Folquert was influential throughout France, his works being translated into the language of the North. After an intense religious conversion he threw himself wholeheartedly into the crusade against the Albigensian Cathars which ultimately destroyed the Provençal culture of the troubadours. His diocese of Toulouse appears to have been founded specifically to combat the Cathars – see Malcolm Lambert’s The Cathars (Oxford: Blackwell, 1998, p.48). Though he died in the putative year of Guiraut’s birth, his campaign on behalf of the Inquisition thus had a direct effect on Guiraut’s becoming the last of the line.

The opening pieces on this CD, therefore, the first describing the attacks on Beziers and Carcassonne in 1209, as part of the so-called Albigensian campaign and the second the melody of Bertran’s poem in which he refers to the changes of allegiance, aptly set the scene for Riquier’s own works. Neither the text nor translation of Bertran’s Rassa, tan creis is given, since the tune alone is featured on the CD, but the words are relevant to the changing and troubled times which preceded the birth of Guiraut : E nos avem chamjat senhor/Bo guerrier per tornejador. [We’ve changed our lord, too, a good warrior for a tournament champion.]

The main forms of Riquier’s music are the cansos (courtly-love songs, tracks 3, 8 and 10) and 20 vers (track 16). All of it is attractive, as offered here in persuasive performances. If you have read my other reviews – better still, if you have bought one of the earlier recordings – you will know what to expect from Martin Best. First and foremost, he has a fine singing voice. Of course, we do not know exactly how this music sounded when sung in the thirteenth century, but it probably didn’t sound as polished as it does here. This is medieval music for a modern audience, despite claims to the contrary in the booklet that "the attempt is made to create an authentic 13th century atmosphere." The amplification that "the hope is that the attempt is authentic for today" is closer to the truth - if I understand this awkward phrase correctly, a compromise has been struck.

The account of the events at Beziers and Carcassonne (track 1) is offered in English from the translation in A.J. Munthe’s book A Note That Breaks the Silence. The words are declaimed – appropriately, Martin Best has associations with the Royal Shakespeare Company – and punctuated dramatically with drumbeats. Be.m clegra (tr.17) is also spoken in English, though less dramatically, with the melody on pipe, psaltery and rebec quietly playing in the background.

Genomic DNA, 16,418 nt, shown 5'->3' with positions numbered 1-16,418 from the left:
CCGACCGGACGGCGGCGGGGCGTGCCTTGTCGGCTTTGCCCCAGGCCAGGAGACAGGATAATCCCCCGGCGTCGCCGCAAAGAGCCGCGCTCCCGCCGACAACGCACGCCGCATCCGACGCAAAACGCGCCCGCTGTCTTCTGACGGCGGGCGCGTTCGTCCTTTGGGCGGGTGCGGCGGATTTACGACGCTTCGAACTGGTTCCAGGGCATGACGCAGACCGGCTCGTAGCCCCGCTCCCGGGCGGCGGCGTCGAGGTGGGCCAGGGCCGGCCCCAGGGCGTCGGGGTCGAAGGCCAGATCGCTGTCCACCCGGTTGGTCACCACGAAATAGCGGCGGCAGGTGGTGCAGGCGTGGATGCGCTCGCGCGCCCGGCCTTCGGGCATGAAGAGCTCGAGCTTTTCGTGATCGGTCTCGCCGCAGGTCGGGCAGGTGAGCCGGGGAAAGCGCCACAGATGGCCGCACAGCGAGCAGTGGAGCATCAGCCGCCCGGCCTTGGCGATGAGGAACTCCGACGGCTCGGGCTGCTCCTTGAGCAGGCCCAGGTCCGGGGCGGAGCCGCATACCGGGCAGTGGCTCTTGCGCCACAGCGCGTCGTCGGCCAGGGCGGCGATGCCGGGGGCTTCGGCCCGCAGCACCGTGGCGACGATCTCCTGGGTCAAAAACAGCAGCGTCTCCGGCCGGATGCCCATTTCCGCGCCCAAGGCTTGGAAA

Martin Best’s notes are very helpful in setting the stormy themes of Guiraut’s poetry in context, though he over-simplifies the issue when he describes the Cathars are returning to "a simple black-and-white emulation of early Christianity". There is much more to it than that, including the influence of the dualistic sect the Manichees, to whom St Augustine once belonged, and a belief that the world was the province not of God but of Satan. There is plenty of information online about the Cathars – not all of it, unfortunately, reliable – if you want to find out about them. The most recent book which I know is Malcolm D Lambert’s The Cathars to which I have already referred. Beware of popular theories which link them to the Holy Grail and the so-called da Vinci Code.

Some of the details in the head-note – for example, the numbers of the two Cantigas de Santa Maria – have had to be expanded from what is offered in the booklet. I have retained Nimbus’s spelling Au temps d’auost, though the more correct spelling would be auoust.

Translations only of the sung texts are given in the booklet but there is an excellent website for the original texts of the troubadours, in some cases with English translations and midi-file music examples.

The short playing time may be excusable in the light of the first appearance of this recording in the dying days of LP but, in fact, those final-generation LPs were capable of well over 60 minutes. Except that I seem to recall that this was originally a 12" 45 r.p.m LP. All these Martin Best recordings are rather short but 42:16 now seems particularly mean.

Small reservations apart, therefore, this CD may be recommended alongside the others in the series which I have reviewed, though the recent Naxos compilation Time of the Templars, which I have recently recommended – see my review and that of GH – might make a better introduction to the music of the period, especially as those three CDs are offered for not much more than this one Nimbus disc.

Brian Wilson